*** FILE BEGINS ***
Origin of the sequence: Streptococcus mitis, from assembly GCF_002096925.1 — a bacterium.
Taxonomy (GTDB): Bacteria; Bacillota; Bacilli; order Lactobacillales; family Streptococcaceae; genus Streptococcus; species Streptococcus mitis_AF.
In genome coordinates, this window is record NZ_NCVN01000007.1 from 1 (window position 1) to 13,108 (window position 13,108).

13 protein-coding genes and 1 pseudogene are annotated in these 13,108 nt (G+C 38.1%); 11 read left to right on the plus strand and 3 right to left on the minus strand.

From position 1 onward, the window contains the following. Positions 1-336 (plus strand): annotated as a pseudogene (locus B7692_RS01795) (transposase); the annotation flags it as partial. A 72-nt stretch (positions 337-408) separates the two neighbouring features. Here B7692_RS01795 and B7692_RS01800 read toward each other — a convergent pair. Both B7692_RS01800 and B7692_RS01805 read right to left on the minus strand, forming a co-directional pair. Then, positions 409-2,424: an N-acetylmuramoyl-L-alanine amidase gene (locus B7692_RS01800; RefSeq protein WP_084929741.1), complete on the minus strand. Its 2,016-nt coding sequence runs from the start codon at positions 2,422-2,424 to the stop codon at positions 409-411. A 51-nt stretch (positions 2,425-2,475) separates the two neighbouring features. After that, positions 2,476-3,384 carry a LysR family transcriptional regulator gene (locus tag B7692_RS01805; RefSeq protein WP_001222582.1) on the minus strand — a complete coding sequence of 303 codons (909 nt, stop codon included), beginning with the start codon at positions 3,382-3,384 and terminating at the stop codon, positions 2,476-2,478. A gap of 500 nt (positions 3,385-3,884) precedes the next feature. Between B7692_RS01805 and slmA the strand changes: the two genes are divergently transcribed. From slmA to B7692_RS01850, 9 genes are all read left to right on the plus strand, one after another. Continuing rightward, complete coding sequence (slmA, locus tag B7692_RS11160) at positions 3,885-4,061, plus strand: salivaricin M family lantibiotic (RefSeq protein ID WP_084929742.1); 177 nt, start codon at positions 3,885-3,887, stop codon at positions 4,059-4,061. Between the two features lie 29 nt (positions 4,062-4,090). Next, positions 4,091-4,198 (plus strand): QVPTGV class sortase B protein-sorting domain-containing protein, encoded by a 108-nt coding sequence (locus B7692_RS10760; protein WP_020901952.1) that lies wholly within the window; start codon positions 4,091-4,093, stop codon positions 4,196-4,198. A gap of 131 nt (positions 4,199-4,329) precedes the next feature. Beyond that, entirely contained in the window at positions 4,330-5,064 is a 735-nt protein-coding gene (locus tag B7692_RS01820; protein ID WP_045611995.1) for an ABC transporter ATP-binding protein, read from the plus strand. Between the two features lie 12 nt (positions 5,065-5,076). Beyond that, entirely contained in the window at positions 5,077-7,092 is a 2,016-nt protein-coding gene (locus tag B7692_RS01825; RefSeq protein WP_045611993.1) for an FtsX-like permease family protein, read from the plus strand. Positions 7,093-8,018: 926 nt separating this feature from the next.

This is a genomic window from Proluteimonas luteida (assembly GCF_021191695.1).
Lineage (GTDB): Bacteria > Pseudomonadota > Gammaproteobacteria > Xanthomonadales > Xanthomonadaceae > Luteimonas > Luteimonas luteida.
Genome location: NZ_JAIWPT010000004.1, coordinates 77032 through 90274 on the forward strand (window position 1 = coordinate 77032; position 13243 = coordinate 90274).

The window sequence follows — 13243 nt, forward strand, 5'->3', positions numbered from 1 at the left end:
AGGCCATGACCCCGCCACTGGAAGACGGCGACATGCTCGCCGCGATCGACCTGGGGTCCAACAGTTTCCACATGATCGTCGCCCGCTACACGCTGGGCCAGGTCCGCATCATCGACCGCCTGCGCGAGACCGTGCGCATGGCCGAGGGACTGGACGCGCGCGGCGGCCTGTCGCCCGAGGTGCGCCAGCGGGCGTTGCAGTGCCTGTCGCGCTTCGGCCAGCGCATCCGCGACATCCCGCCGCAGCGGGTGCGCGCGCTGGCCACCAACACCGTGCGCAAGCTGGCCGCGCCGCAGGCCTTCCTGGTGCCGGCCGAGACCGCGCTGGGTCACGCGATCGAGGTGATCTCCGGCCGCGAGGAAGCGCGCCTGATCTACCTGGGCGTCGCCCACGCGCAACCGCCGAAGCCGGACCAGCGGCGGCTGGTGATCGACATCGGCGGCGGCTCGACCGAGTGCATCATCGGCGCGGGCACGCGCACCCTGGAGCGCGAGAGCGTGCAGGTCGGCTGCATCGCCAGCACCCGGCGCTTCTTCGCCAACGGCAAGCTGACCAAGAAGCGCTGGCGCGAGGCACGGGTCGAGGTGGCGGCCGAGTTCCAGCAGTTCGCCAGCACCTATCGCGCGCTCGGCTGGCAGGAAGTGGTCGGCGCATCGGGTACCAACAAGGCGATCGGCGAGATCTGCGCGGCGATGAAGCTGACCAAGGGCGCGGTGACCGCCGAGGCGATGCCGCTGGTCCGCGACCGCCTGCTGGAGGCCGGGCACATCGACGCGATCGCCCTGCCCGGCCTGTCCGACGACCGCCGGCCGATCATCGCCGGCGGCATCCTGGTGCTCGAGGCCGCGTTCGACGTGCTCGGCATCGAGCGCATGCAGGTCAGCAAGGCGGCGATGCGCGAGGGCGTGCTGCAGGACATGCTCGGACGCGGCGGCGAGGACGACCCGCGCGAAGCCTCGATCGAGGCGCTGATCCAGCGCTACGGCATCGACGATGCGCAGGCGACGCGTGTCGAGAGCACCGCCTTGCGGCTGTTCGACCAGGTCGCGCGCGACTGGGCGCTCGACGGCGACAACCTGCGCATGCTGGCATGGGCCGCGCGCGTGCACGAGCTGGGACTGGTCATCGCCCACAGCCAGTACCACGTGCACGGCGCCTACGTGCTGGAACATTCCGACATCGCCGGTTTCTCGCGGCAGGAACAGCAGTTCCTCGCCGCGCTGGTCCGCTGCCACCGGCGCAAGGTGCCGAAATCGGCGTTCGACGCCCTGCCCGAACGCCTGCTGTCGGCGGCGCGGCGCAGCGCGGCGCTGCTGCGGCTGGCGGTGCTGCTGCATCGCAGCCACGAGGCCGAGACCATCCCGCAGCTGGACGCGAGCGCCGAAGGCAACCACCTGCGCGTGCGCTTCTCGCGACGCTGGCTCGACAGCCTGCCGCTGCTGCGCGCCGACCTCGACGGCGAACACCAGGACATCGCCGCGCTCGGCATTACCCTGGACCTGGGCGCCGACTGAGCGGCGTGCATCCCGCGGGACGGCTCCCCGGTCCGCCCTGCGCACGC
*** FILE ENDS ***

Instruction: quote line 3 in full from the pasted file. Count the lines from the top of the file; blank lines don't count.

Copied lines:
In genome coordinates, this window is record NZ_NCVN01000007.1 from 1 (window position 1) to 13,108 (window position 13,108).